What is the asset class and geography that you are focused on?
We primarily focus on commodities. In Dubai obviously gold is big. We also trade in a lot of agricultural commodities, like soy beans, wheat, sugar, coffee and palm oil. Primarily we trade for clients from three investor classes. The first is those who are actually importing the commodities into the Arabian Gulf or into the Middle East and want to hedge their commodity price risk on the exchanges. Another group is actual investors. They’ll ask us, “Should I buy sugar now, should I buy corn now?” They don’t have any specific product knowledge – they just want to invest. Third, we trade for ourselves as speculative investors, in and out.
For the firm, we’d rather do the short term. We do this for hedging. For traditional stocks, macroeconomic and company fundamentals will be sufficient. But for commodities, there are fundamental supply and demand factors, the currency situation, the weather situation – everything matters for agricultural commodities.
What’s your outlook for demand for agricultural commodities?
Early 2013 was a very bad year, with rising production across the segments. There are a lot of huge surpluses, and all the stockpiles are very high. The weather has been very, very good. In sugar, there has been a surplus for almost two or three years now. The natural oils and the agricultural commodities will have to struggle primarily because of the rising agricultural production and also because of the tapering that the federal reserve has been doing. Anything to do with dollars will obviously affect these commodities.
What are the main risks to that outlook?
Weather has a major, major effect. Also currency risk, like what happened the other day in Argentina when they devalued the currency. Temperatures that dropped to minus 50°C in the United States have damaged a lot of wheat, so weather is a primary factor, and second is currency risk. In biofuels, the Malaysian government decided to increase the mix of palm oil in the fuel that they use, which means a lot of that palm oil that was supposed to go to the market will now go to biofuels.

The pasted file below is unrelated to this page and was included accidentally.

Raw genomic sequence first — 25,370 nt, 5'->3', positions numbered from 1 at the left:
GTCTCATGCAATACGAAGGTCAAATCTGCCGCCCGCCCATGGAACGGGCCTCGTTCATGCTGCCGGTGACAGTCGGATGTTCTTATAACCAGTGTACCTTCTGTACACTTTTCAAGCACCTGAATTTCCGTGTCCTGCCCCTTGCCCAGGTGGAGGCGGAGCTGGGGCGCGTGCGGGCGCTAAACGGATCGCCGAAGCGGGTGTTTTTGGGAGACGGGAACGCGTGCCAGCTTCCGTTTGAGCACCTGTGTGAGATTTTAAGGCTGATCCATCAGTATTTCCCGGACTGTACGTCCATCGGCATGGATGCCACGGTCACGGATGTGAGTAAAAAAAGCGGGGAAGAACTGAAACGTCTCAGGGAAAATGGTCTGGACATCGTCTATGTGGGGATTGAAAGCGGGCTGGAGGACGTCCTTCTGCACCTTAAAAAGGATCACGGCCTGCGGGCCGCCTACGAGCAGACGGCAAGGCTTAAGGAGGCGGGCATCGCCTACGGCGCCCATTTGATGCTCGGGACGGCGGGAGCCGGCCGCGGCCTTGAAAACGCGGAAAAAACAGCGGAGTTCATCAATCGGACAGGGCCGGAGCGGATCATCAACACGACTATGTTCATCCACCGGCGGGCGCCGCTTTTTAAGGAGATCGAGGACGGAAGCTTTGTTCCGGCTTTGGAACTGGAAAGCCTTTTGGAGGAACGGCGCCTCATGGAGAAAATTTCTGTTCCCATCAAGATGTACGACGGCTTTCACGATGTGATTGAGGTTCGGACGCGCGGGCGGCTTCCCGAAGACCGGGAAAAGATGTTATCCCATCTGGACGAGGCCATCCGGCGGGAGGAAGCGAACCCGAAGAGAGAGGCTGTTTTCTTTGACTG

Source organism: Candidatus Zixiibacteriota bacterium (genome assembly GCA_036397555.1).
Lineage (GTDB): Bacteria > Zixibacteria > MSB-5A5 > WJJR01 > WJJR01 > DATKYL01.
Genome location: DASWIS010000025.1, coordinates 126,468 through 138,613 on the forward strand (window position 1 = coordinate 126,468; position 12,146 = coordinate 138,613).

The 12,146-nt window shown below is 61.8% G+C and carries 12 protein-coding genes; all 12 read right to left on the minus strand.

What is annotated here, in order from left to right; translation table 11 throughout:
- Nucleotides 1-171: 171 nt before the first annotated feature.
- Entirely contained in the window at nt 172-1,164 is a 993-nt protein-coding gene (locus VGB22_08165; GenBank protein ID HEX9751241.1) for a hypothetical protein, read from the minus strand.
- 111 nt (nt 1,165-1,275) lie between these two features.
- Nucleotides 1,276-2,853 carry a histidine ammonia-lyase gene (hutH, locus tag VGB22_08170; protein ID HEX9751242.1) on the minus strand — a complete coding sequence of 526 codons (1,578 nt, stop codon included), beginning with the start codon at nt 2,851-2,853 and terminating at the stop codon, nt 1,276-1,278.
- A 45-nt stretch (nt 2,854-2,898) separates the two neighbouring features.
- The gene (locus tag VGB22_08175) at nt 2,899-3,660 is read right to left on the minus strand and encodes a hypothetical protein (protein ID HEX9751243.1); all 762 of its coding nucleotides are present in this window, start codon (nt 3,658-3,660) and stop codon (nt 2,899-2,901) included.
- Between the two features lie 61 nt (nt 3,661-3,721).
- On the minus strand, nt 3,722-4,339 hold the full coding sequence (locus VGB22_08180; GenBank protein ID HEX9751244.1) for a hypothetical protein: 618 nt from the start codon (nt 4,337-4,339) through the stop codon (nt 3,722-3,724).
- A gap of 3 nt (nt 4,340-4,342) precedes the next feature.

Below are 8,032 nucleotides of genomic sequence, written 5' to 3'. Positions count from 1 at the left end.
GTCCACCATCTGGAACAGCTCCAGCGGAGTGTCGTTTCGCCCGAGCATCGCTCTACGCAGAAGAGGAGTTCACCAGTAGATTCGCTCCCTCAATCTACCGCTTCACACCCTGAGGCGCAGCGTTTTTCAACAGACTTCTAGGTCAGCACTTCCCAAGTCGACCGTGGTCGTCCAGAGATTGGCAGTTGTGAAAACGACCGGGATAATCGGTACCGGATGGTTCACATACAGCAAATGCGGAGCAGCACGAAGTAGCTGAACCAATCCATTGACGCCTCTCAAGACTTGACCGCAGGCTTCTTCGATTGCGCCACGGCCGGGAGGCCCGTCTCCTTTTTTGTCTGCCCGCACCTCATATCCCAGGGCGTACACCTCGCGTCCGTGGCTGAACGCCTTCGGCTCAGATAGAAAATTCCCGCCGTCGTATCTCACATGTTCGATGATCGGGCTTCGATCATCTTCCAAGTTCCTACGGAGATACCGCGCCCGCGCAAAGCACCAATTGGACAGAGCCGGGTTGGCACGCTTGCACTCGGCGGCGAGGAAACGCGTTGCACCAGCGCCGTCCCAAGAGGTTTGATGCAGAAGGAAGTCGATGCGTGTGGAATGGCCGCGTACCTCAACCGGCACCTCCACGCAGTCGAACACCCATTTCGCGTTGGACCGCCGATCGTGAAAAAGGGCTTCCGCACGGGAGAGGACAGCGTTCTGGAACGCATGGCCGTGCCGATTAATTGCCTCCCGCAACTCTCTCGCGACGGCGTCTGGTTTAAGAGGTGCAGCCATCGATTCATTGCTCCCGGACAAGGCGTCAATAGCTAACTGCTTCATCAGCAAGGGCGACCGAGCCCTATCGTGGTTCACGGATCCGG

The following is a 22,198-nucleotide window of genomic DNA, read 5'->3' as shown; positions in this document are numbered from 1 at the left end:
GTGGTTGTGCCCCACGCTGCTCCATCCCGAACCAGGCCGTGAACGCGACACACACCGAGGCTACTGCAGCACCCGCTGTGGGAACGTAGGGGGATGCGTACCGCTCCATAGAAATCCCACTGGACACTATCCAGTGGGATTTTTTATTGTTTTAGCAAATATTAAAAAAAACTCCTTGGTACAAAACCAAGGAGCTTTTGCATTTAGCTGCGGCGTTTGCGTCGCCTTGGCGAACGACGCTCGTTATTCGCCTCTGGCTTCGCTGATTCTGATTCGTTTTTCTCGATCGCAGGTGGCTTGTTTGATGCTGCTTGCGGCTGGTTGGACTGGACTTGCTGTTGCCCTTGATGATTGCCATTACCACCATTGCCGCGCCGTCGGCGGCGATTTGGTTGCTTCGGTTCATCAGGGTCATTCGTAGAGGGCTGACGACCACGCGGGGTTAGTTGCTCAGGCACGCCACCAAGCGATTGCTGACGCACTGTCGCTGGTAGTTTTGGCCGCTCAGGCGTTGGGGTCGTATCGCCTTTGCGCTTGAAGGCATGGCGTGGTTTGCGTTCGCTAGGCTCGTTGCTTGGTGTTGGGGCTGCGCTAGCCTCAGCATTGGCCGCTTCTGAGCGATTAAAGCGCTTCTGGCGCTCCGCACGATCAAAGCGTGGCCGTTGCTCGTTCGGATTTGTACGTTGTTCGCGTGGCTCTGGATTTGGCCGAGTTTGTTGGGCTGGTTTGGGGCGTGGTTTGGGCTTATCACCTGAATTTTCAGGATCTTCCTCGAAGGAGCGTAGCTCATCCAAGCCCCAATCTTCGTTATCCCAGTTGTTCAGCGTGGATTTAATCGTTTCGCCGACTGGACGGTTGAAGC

What was the best investment you were involved in?
In sugar, when there was a fire in a port in Brazil, the whole market was thinking that the sugar crop was damaged. Roughly 2 to 3 million tonnes of sugar were burnt, and obviously there was rising demand for sugar. But we had already done a study on the sugar market, and we knew there was a 4.5 to 5 million tonne surplus. So even if there were lost supplies, there would still be a surplus. When the market was buying, we used those strategies to sell when the market was higher.
What was the worst?
There are a few. When the coffee prices were continuously coming down last year, we thought OK, enough is enough, they’re not going to come down further, they’re already at a seven-year low. We bought more. Obviously we were wrong and we had to sell and cut our losses. When we go wrong, the smart people exit, they don’t hold on to it.
What is the best investment at the moment?
We are advising all of our investors to go long on coffee and also go long on sugar. The current prices are below the cost of production for coffee. For sugar, even though there is a surplus of supply, we still think it is very positive because the global economy seems to be improving.
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